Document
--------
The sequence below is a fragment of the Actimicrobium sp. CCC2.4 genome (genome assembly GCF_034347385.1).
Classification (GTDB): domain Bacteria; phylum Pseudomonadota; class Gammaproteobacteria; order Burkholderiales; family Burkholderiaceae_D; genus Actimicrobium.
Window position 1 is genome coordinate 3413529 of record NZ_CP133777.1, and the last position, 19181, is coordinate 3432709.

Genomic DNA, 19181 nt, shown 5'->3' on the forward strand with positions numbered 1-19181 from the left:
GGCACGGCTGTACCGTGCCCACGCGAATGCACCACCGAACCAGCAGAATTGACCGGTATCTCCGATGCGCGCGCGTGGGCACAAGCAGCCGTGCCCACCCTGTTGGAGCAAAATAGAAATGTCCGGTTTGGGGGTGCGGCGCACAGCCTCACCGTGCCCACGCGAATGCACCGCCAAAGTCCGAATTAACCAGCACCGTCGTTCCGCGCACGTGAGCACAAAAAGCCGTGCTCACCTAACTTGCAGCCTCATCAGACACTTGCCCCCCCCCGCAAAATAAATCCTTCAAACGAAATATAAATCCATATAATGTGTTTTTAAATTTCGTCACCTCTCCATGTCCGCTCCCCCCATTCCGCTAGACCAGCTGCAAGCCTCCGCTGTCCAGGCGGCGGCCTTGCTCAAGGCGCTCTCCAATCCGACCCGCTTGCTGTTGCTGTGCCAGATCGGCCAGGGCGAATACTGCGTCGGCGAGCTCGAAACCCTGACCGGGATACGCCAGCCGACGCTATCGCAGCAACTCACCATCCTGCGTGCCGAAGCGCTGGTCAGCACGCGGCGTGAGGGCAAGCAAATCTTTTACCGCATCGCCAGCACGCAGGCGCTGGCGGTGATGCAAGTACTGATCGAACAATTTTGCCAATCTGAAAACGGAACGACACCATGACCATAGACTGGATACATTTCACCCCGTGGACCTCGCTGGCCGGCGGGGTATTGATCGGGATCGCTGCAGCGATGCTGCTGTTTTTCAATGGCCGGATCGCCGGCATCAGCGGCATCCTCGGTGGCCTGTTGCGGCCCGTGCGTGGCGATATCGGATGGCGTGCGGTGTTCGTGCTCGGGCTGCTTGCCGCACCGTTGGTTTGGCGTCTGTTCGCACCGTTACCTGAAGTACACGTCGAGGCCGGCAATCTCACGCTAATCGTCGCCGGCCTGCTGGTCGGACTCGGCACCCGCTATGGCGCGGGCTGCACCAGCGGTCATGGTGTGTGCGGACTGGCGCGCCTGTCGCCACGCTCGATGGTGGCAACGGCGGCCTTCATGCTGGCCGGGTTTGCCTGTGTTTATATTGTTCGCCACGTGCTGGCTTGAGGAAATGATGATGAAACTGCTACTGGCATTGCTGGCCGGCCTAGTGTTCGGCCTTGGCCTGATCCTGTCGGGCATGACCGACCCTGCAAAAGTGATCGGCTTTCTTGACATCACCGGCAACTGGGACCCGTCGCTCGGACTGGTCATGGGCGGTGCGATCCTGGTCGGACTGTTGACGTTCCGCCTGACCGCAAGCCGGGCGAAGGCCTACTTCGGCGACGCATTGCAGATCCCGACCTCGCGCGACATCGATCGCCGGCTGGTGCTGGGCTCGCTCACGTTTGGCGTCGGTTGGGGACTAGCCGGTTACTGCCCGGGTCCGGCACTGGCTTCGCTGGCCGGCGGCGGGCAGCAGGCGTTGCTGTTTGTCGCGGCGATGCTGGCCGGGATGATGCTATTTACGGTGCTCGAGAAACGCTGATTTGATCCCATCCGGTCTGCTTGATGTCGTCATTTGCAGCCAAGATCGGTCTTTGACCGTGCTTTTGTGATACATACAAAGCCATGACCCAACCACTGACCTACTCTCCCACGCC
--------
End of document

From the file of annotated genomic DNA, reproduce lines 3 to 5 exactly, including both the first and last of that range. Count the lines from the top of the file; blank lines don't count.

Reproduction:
Window position 1 is genome coordinate 3413529 of record NZ_CP133777.1, and the last position, 19181, is coordinate 3432709.

Genomic DNA, 19181 nt, shown 5'->3' on the forward strand with positions numbered 1-19181 from the left:
GGCACGGCTGTACCGTGCCCACGCGAATGCACCACCGAACCAGCAGAATTGACCGGTATCTCCGATGCGCGCGCGTGGGCACAAGCAGCCGTGCCCACCCTGTTGGAGCAAAATAGAAATGTCCGGTTTGGGGGTGCGGCGCACAGCCTCACCGTGCCCACGCGAATGCACCGCCAAAGTCCGAATTAACCAGCACCGTCGTTCCGCGCACGTGAGCACAAAAAGCCGTGCTCACCTAACTTGCAGCCTCATCAGACACTTGCCCCCCCCCGCAAAATAAATCCTTCAAACGAAATATAAATCCATATAATGTGTTTTTAAATTTCGTCACCTCTCCATGTCCGCTCCCCCCATTCCGCTAGACCAGCTGCAAGCCTCCGCTGTCCAGGCGGCGGCCTTGCTCAAGGCGCTCTCCAATCCGACCCGCTTGCTGTTGCTGTGCCAGATCGGCCAGGGCGAATACTGCGTCGGCGAGCTCGAAACCCTGACCGGGATACGCCAGCCGACGCTATCGCAGCAACTCACCATCCTGCGTGCCGAAGCGCTGGTCAGCACGCGGCGTGAGGGCAAGCAAATCTTTTACCGCATCGCCAGCACGCAGGCGCTGGCGGTGATGCAAGTACTGATCGAACAATTTTGCCAATCTGAAAACGGAACGACACCATGACCATAGACTGGATACATTTCACCCCGTGGACCTCGCTGGCCGGCGGGGTATTGATCGGGATCGCTGCAGCGATGCTGCTGTTTTTCAATGGCCGGATCGCCGGCATCAGCGGCATCCTCGGTGGCCTGTTGCGGCCCGTGCGTGGCGATATCGGATGGCGTGCGGTGTTCGTGCTCGGGCTGCTTGCCGCACCGTTGGTTTGGCGTCTGTTCGCACCGTTACCTGAAGTACACGTCGAGGCCGGCAATCTCACGCTAATCGTCGCCGGCCTGCTGGTCGGACTCGGCACCCGCTATGGCGCGGGCTGCACCAGCGGTCATGGTGTGTGCGGACTGGCGCGCCTGTCGCCACGCTCGATGGTGGCAACGGCGGCCTTCATGCTGGCCGGGTTTGCCTGTGTTTATATTGTTCGCCACGTGCTGGCTTGAGGAAATGATGATGAAACTGCTACTGGCATTGCTGGCCGGCCTAGTGTTCGGCCTTGGCCTGATCCTGTCGGGCATGACCGACCCTGCAAAAGTGATCGGCTTTCTTGACATCACCGGCAACTGGGACCCGTCGCTCGGACTGGTCATGGGCGGTGCGATCCTGGTCGGACTGTTGACGTTCCGCCTGACCGCAAGCCGGGCGAAGGCCTACTTCGGCGACGCATTGCAGATCCCGACCTCGCGCGACATCGATCGCCGGCTGGTGCTGGGCTCGCTCACGTTTGGCGTCGGTTGGGGACTAGCCGGTTACTGCCCGGGTCCGGCACTGGCTTCGCTGGCCGGCGGCGGGCAGCAGGCGTTGCTGTTTGTCGCGGCGATGCTGGCCGGGATGATGCTATTTACGGTGCTCGAGAAACGCTGATTTGATCCCATCCGGTCTGCTTGATGTCGTCATTTGCAGCCAAGATCGGTCTTTGACCGTGCTTTTGTGATACATACAAAGCCATGACCCAACCACTGACCTACTCTCCCACGCC